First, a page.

While, to some extent, the EDCA may offer a deterrence factor for the Philippines, Manila would be committing a grave blunder by taking this agreement at face value.
The U.S.-Philippines Enhanced Defense Cooperation Agreement (EDCA) signed on April 28th, 2014, is seen by many as a lopsided deal, rather than a mutually beneficial framework. Senior politicians in the Manila Senate also view it as completely disregarding the historic senate vote ending the era of United States bases on September 16th, 1991. An amended additional protocol to the original 1951 Mutual Defense Treaty (MDT), wherein both Washington and Manila agreed to support each other in the event of an external attack, the EDCA comes at a time of increased diplomatic disharmony in the region, vis-à-vis the South China Sea territorial dispute, and is believed to be Manila’s attempt at securing U.S. backing in its spat with Beijing. But whether this alliance is fruitful for both the issue at hand and on the whole, are different questions.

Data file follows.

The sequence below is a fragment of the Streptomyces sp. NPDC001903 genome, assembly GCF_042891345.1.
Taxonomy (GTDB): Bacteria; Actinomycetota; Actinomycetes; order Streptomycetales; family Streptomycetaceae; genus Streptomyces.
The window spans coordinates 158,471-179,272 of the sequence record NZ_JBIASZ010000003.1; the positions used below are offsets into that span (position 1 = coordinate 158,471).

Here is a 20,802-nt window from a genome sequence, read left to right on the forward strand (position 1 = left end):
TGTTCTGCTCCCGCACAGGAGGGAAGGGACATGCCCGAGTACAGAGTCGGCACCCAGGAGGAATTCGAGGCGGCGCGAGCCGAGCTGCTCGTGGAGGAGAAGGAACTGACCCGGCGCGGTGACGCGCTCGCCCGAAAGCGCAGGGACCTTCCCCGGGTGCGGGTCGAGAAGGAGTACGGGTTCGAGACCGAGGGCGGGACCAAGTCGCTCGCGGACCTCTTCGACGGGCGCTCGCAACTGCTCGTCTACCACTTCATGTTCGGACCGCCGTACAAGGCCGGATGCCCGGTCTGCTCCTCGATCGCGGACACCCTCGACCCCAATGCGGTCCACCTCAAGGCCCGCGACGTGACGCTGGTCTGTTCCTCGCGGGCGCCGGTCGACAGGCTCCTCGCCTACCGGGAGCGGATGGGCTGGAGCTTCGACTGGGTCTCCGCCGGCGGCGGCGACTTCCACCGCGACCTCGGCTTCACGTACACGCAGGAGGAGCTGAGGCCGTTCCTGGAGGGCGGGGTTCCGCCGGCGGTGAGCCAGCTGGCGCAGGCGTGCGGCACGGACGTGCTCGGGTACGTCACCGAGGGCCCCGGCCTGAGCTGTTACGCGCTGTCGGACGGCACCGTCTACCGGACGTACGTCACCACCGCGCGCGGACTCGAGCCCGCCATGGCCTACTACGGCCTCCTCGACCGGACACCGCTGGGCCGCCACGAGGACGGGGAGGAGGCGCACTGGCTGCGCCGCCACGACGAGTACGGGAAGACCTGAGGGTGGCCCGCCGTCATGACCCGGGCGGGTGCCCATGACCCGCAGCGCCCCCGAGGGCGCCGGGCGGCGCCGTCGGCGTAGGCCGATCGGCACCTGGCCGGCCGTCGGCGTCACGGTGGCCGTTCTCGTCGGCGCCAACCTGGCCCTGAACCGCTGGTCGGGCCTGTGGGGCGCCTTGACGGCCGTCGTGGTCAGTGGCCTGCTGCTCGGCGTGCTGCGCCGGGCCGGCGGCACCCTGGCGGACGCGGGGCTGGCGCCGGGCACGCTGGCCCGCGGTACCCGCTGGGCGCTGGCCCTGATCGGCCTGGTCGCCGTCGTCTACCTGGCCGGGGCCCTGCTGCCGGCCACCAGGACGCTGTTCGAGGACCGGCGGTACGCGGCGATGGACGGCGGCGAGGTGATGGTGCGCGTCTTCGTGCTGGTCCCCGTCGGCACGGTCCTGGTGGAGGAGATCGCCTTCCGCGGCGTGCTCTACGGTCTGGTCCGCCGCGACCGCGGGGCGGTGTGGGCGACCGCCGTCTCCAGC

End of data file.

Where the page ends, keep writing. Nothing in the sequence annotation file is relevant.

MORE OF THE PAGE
Manila’s Assumed Interest and Actual Benefit
Since the 1980s, Philippine governments have tried to include Manila’s South China Sea (SCS) territorial claims in the scope of the MDT with the United States. However, the absence of any such clause has constantly left the Philippines feeling cheated by the defense agreement’s inability to deal with the one issue of primary interest to Manila. In the Scarborough Shoal incident of 2012, when Beijing and Manila had a slight altercation over the jurisdiction of the shoal, Washington’s role as a mediator may have influenced Manila to allow the U.S. to play a greater part in its current territorial dispute.
On the other hand, having an organized U.S. military presence on the islands will serve to mitigate some logistical issues in the wider and mutually beneficial U.S.-Philippine bilateral relationship. This agreement will permit the U.S. military to engage the Armed Forces of the Philippines (AFP) in frequent joint military exercises, training its personnel, and assisting in modernization efforts. The presence of American forces will also guarantee additional maritime security, domain awareness, and surveillance intelligence shared with the Philippines. Furthermore, disaster relief capabilities available to the Philippine government will be greatly enhanced. Typhoon Yolanda in November 2013 saw extensive American disaster management support extended to Manila. Future natural disasters in the Philippines will see an even quicker response.
Flaws in Aquino Government’s Judgment